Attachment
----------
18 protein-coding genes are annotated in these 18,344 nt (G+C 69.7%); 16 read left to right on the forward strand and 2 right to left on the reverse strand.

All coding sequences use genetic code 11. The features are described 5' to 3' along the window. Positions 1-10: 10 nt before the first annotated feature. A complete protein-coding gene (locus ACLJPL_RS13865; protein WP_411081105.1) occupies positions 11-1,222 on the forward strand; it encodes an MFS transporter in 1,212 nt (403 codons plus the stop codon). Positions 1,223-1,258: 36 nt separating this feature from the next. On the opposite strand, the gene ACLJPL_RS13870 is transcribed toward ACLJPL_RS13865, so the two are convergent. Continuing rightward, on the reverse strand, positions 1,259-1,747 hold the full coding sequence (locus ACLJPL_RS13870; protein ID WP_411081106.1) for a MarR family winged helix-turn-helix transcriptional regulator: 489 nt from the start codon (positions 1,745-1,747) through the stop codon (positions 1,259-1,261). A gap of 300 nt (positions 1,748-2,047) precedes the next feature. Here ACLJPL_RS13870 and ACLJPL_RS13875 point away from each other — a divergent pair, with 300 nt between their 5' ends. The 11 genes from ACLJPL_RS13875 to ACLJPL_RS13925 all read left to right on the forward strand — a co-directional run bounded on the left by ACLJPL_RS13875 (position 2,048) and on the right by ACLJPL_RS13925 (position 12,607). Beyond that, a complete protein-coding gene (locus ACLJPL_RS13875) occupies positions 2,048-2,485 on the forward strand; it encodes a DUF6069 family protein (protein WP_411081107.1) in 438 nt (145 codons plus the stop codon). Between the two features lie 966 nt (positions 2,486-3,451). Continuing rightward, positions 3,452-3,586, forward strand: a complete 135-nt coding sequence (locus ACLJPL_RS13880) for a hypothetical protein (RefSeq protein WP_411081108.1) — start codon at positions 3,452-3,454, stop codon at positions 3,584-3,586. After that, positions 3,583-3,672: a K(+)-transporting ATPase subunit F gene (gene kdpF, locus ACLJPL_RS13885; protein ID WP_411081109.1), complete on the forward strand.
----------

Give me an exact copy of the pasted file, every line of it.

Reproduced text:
18 protein-coding genes are annotated in these 18,344 nt (G+C 69.7%); 16 read left to right on the forward strand and 2 right to left on the reverse strand.

All coding sequences use genetic code 11. The features are described 5' to 3' along the window. Positions 1-10: 10 nt before the first annotated feature. A complete protein-coding gene (locus ACLJPL_RS13865; protein WP_411081105.1) occupies positions 11-1,222 on the forward strand; it encodes an MFS transporter in 1,212 nt (403 codons plus the stop codon). Positions 1,223-1,258: 36 nt separating this feature from the next. On the opposite strand, the gene ACLJPL_RS13870 is transcribed toward ACLJPL_RS13865, so the two are convergent. Continuing rightward, on the reverse strand, positions 1,259-1,747 hold the full coding sequence (locus ACLJPL_RS13870; protein ID WP_411081106.1) for a MarR family winged helix-turn-helix transcriptional regulator: 489 nt from the start codon (positions 1,745-1,747) through the stop codon (positions 1,259-1,261). A gap of 300 nt (positions 1,748-2,047) precedes the next feature. Here ACLJPL_RS13870 and ACLJPL_RS13875 point away from each other — a divergent pair, with 300 nt between their 5' ends. The 11 genes from ACLJPL_RS13875 to ACLJPL_RS13925 all read left to right on the forward strand — a co-directional run bounded on the left by ACLJPL_RS13875 (position 2,048) and on the right by ACLJPL_RS13925 (position 12,607). Beyond that, a complete protein-coding gene (locus ACLJPL_RS13875) occupies positions 2,048-2,485 on the forward strand; it encodes a DUF6069 family protein (protein WP_411081107.1) in 438 nt (145 codons plus the stop codon). Between the two features lie 966 nt (positions 2,486-3,451). Continuing rightward, positions 3,452-3,586, forward strand: a complete 135-nt coding sequence (locus ACLJPL_RS13880) for a hypothetical protein (RefSeq protein WP_411081108.1) — start codon at positions 3,452-3,454, stop codon at positions 3,584-3,586. After that, positions 3,583-3,672: a K(+)-transporting ATPase subunit F gene (gene kdpF, locus ACLJPL_RS13885; protein ID WP_411081109.1), complete on the forward strand.